During this time he also co wrote the screenplays for the movies A HANDFUL OF DUST starring Kristen Scott Thomas, Judi Dench and Alec Guinness and WHERE ANGELS FEAR TO TREAD starring Helen Mirren and Helena Bonham Carter, both with producer the legendary TV producer Derek Granger (BRIDESHEAD REVISITED).
Upon leaving the bosom of Granada and venturing into the wild wide world of the freelance film maker he wrote and directed the movie JACK AND SARAH starring Richard E Grant, Samantha Mathis, Ian Mckellen, Judi Dench and Eileen Atkins. This led to a commission from New Line Pictures to write the screenplay WALKING PAPERS based on the Jay Cronley novel of the same name.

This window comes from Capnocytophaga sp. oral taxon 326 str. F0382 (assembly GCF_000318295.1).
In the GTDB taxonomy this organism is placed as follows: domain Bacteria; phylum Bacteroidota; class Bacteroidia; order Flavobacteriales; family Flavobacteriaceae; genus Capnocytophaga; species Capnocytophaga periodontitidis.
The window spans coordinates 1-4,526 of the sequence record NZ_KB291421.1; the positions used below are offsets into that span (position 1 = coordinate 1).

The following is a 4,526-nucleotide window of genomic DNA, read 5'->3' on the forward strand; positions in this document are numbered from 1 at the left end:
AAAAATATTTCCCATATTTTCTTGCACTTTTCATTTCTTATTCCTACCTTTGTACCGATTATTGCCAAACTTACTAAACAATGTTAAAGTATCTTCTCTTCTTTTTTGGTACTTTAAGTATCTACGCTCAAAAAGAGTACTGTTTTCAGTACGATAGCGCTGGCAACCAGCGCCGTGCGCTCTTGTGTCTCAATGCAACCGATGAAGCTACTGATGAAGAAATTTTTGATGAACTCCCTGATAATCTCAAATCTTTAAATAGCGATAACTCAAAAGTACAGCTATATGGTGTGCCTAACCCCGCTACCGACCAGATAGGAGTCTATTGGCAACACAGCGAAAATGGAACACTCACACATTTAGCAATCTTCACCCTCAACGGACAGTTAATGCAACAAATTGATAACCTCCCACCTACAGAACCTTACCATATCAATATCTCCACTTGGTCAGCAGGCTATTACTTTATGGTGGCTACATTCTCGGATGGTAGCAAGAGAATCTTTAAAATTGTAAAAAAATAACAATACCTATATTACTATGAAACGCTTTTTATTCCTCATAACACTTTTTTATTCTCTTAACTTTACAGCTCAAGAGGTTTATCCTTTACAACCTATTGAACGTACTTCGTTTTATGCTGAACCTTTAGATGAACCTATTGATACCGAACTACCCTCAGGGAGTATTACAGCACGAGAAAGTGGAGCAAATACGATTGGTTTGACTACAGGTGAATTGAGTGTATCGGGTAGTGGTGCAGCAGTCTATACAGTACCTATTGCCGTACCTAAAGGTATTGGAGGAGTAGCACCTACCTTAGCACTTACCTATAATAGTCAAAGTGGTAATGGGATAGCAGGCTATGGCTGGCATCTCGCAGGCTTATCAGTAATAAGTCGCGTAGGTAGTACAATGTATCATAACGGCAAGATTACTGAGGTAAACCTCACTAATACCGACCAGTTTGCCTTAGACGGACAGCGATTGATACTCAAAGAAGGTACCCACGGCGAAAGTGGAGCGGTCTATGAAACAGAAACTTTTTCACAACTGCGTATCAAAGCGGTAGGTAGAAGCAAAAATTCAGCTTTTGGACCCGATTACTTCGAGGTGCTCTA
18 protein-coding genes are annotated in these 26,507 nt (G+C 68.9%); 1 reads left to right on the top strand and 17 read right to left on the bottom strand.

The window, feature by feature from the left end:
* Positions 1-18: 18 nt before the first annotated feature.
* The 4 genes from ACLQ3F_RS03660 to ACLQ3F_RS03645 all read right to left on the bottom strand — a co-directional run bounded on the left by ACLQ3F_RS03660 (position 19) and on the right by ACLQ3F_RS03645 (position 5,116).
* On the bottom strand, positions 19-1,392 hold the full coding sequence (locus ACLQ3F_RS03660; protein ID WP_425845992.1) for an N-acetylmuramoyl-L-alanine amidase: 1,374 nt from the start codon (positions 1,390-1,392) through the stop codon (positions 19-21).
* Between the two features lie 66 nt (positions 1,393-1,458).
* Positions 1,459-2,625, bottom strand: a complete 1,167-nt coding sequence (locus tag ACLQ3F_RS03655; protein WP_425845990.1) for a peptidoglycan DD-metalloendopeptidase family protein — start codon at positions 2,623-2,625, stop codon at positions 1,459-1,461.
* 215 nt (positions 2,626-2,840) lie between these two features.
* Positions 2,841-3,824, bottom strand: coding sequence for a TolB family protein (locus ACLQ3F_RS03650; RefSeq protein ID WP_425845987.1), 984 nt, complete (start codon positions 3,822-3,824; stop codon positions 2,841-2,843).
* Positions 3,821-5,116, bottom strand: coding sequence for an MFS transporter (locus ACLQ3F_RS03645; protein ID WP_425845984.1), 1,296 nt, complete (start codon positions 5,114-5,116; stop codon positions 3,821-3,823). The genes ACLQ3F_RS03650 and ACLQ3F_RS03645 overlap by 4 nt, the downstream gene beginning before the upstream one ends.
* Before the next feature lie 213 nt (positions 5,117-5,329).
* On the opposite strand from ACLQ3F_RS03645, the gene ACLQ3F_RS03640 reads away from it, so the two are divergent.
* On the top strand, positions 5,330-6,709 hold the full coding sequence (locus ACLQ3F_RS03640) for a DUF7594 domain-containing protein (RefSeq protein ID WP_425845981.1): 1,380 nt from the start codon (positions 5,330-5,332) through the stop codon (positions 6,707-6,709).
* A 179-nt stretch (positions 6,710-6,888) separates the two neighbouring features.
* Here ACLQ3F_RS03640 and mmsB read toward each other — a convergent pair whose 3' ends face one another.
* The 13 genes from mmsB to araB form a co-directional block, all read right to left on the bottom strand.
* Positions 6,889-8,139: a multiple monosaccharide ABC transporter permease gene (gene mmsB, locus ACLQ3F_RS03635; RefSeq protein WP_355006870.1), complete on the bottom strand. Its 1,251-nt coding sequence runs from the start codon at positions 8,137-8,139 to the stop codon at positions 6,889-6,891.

This screenplay came to the attention of execs at Universal and Imagine who then asked Tim to do a page one rewrite of a western for Ron Howard entitled THE PRETENDERS. Tim enjoyed working with Ron for over a year on this.
He then wrote an original screenplay, PERSONAL SHOPPING, which was promptly snapped up by Paramount for producer Scott Rudin.
He spent four months working for and with Jeffrey Katzenberg at Dreamworks animation as a production writer on the movie FLUSHED AWAY. Impressed by his work Katzenberg commissioned him to write a script for SHREK 4 which wasn’t used as a different storyline was decided upon as a director came on board.
During this time he was actively involved in British television directing the last ever ninety minute episode of the BAFTA award winning series COLD FEET. As well as a TV movie for ITV called CATWALK DOGS written by Simon Nye.
He was commissioned by the BBC to write a pilot for a TV series he invented called BACKSTORY as well as another pilot for the ITV network entitled OFFSPRING.